Suicide rates for young female doctors cause alarm

Tash’s depression and death by suicide are not unusual among doctors in training, according to those trying to better support them.

Psychiatrist Professor Patrick McGorry, executive director of Orygen Youth Health and co-author of a 2018 paper on depression and suicide in the medical professionHe said suicide rates for young women were rising much faster than other groups, “and female doctors are a subset of that.”

Professor Patrick McGorry says the intergenerational cycle of 'traumatic' years in which young doctors are unable to live balanced lives must be broken.

Professor Patrick McGorry says the intergenerational cycle of ‘traumatic’ years in which young doctors are unable to live balanced lives must be broken.

“The medical and law professions are very harsh on women and people in the apprenticeship model,” she said. “It is the culture of the profession. [Suicide] It’s been a problem, but only recently have people been able to talk.”

He said the early years of a young doctor’s career were often traumatic as they struggled to balance long working hours and the need for intensive study. “[They] just not live, maybe, 20 years,” he said. That intergenerational cycle must be broken if the mental health of young doctors is to be improved, McGorry said.

Charging

Dr. Tahnee Bridson, a psychiatric registrar who founded a peer support group, hand to hand, He said Tash Thamanason’s suicide and other tragedies in the industry weighed on doctors in training.

“When things like this happen, it really surprises everyone,” he said. “You are always waiting for the next person who is going to end her life, there are so many pressures and so many stresses.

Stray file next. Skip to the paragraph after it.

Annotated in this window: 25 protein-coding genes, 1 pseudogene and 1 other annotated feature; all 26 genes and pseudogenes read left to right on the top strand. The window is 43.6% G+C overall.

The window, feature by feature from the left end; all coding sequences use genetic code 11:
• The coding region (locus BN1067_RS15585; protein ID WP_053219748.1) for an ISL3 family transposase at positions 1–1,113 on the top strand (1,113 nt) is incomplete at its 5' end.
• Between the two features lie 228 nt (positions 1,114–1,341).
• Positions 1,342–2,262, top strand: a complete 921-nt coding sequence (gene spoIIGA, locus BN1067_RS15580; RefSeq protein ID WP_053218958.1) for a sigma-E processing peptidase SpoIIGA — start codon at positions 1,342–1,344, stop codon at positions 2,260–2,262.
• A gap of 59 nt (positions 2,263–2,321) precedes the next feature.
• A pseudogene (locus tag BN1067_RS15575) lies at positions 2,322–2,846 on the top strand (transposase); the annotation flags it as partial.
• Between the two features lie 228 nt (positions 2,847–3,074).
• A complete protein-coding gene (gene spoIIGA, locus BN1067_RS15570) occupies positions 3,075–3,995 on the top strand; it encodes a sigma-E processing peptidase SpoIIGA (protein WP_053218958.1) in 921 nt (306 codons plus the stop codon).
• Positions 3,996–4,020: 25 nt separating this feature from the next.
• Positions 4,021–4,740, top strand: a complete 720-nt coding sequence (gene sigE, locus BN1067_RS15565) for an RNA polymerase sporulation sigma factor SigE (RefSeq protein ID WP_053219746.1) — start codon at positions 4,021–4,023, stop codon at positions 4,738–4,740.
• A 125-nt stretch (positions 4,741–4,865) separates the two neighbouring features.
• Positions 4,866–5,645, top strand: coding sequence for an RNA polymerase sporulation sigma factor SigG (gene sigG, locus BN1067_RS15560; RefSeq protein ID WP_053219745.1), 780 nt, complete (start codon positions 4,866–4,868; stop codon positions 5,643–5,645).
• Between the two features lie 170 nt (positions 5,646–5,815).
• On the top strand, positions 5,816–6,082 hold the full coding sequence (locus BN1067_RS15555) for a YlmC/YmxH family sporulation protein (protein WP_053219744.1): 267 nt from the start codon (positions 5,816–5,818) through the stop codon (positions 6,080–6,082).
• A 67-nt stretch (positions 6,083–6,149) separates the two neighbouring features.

“I am not saying that suicide is caused especially by medicine, it is [professional stress-based mental health issues] It doesn’t end in suicide for all of us, but there is clearly something wrong with our profession, and many of us are suffering in silence.”

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There are “at least a few” suicides by young doctors each year, but the issue is “often swept under the rug and not given the attention it deserves,” he said.

“People aren’t listening to the problem and putting money where it’s needed, it’s like [they think] ‘Oh, we’ll get more staff; we’ll magically make the staff show up,’” she said.

The director of the prevocational training and education group at St. Vincent’s Hospital, Dr. Jessica Green, confirmed that there was often a spike in anxiety among junior doctors around the time applications for specialized training were due. She said it was also important to reduce excessive overtime demands and end bullying to protect the mental health of those who work in medicine.

“Beyond Blue research has shown that all young doctors experience a high level of mental health problems compared to the general population, even if you compare them to other professionals in a somewhat demanding position, there is something very unique about the medical environment. that creates this situation. ” said Green, an emergency room doctor.

“We know that women tend to be more affected than men…recognizing the problem is a big part of [addressing] that.”

St Vincent’s provides mentors to all mentees, offering peer support and ‘mental health first aid’ instruction to help colleagues identify distress in others.

Charging

Indrani Thamanason, who is walking the Coast Trek to raise funds for Beyond Bluewants more supervision and mentoring for junior doctors.

Dr. Hashim Abdeen, President of the AMA Council of Doctors in Trainingagrees more needs to be done to support doctors like Tash Port.

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“There is a lot of talk about well-being… but we have not yet seen tangible changes [to facilitate] people who are not affected by burnout and young doctors contemplating suicide,” he said.

Abdeen’s group is lobbying for legislative change that would require hospital boards to protect the psychosocial safety of health workers (as South Australia has recently introduced); for psychological safety to be integrated into hospital accreditation standards; and for a coordinated system-wide approach.

If you or someone you know needs help, call Life line 131 114, or beyond the blue 1300 224 636.

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